Swan Valley School District Selected as One of Three National Award Recipients

DashBoard, March 18, 2015

Swan Valley School District was named one of three grand prize winners in the 21st annual Magna Awards program sponsored by the National School Boards Association’s American School Board Journal. The awards, supported by Sodexo, recognize school districts and their leaders taking bold and innovative steps to improve the lives of their students and their communities. An independent panel of school board members, administrators and other educators selected the winners from nearly 250 submissions.

SVSD’s program started as a literacy month event and morphed into a yearlong project that integrates literacy and learning activities with social and civic responsibilities. “It provides students with the opportunity to make change by their own actions,” said Swan Valley library media specialist Kay Wejrowski.

Read for Peace—Work For Justice was the theme for the 2013-2014 school year. World history students read How Do You Kill 11 Million People? by Andy Andrews, Copper Sun by Sharon Draper and excerpts from Woman, Child for Sale by Gilbert King. They discussed and explored conflicts, genocide and the abuse of power.

Family relations students read a testimonial of spousal abuse in Crazy Love by Leslie Morgan Steiner, and talked to counselors from the Underground Railroad. All ninth-graders read Touching Spirit Bear. They held a video conference with author Ben Mikaelsen, who talked to them about bullying.

Psychology students read Annie’s Ghosts. They learned about mental illness and then talked to author and Washington Post editor Steve Luxenberg.

Industrial arts students worked weekly on building Adirondack chairs. Art department students painted the chairs with peace quotes and designs. The chairs were sold at a charity auction, raising more than $2,400 for a local children’s advocacy and abuse prevention group.

As the students learned more about injustice in their reading and discussions, they had opportunities to help solve some of those problems in their community. They helped pack up over 23,000 meals for Kids Against Hunger and 100 students volunteered for Special Olympics.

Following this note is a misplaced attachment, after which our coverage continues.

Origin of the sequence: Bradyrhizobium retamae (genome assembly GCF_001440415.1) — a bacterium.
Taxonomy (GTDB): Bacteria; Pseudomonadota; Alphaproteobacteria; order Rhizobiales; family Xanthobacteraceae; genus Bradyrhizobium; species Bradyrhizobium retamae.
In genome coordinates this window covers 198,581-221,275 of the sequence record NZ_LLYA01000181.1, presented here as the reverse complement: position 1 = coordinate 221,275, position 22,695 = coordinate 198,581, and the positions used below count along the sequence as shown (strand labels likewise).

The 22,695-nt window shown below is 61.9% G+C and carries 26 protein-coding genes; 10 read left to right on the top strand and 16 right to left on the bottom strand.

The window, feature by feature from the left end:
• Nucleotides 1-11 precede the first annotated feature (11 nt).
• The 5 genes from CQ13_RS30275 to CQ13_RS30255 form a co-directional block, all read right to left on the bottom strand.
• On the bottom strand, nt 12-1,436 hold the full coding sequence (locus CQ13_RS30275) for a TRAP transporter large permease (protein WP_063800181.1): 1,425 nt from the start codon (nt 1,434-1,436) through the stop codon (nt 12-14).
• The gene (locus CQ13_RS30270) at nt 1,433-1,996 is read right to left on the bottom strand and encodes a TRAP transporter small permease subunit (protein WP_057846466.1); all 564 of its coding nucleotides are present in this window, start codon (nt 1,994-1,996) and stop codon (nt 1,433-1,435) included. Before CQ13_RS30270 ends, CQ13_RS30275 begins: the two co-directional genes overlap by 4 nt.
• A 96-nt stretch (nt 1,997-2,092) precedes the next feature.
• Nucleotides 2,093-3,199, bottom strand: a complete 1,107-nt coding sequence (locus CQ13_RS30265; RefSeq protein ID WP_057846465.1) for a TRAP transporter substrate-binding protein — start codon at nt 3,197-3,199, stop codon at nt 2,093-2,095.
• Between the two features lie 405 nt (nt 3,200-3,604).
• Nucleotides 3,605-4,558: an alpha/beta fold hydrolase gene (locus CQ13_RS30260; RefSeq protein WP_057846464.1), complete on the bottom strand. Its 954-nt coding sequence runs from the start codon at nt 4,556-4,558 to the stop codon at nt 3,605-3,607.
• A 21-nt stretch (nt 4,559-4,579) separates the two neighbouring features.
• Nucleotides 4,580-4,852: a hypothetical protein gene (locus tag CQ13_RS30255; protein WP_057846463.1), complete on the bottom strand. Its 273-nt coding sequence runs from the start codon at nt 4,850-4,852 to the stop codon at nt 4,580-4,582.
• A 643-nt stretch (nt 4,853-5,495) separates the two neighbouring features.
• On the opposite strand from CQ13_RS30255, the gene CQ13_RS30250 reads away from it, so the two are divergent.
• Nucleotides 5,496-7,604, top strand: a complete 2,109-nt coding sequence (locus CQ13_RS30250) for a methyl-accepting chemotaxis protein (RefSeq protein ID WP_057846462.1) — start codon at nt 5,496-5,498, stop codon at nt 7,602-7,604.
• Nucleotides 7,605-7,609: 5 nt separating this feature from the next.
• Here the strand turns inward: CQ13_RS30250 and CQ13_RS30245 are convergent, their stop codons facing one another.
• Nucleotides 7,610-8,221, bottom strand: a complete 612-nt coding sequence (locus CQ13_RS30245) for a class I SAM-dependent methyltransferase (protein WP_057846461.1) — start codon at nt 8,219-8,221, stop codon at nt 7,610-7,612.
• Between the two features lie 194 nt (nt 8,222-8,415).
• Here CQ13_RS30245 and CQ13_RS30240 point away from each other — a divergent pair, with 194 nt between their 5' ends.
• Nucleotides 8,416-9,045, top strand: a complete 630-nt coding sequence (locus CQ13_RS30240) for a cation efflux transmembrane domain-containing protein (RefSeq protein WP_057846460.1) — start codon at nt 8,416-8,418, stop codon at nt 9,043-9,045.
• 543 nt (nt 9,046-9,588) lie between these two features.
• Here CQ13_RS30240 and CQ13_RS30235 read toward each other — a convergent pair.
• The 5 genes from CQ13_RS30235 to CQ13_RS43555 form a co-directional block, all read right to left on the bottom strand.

“Our district is community-based. Many people went to Swan Valley as students, got their degrees and came back to teach,” Wejrowski said. “Our community is vested in the school and the school is vested in the community. Our lines are blurred and that’s the way we like them.”

The program reaches down to the middle and elementary schools with school officials tailoring the program for their students.

“For anything to be that impactful, it has to be crosscurricular and involve the community,” said Superintendent Matt McRae.

The program is funded with some district money, grants and in-kind donations. The district is deep into this year’s camping theme, working with the Wounded Warrior program.

“Last year, the whole school thrived on it,” said school board member Amy Dwyer. “Kids got to learn about helping other kids. It really opened their minds and their eyes to what’s going on in the community.”

The district was the top program in the under 5,000 students’ category. The other grand prize winners were Albemarle County Public Schools in Charlottesville, Va. (5,000-20,000 students) and ABC Unified School District in Cerritos, Calif. (over 20,000 students). All three districts will receive a $5,000 contribution from Sodexo during the Best Practices for School Leaders Luncheon on March 21 at NSBA’s 75th Annual Conference in Nashville. Additionally, all of the 2015 winners are highlighted in a special section in the April issue of ASBJ.

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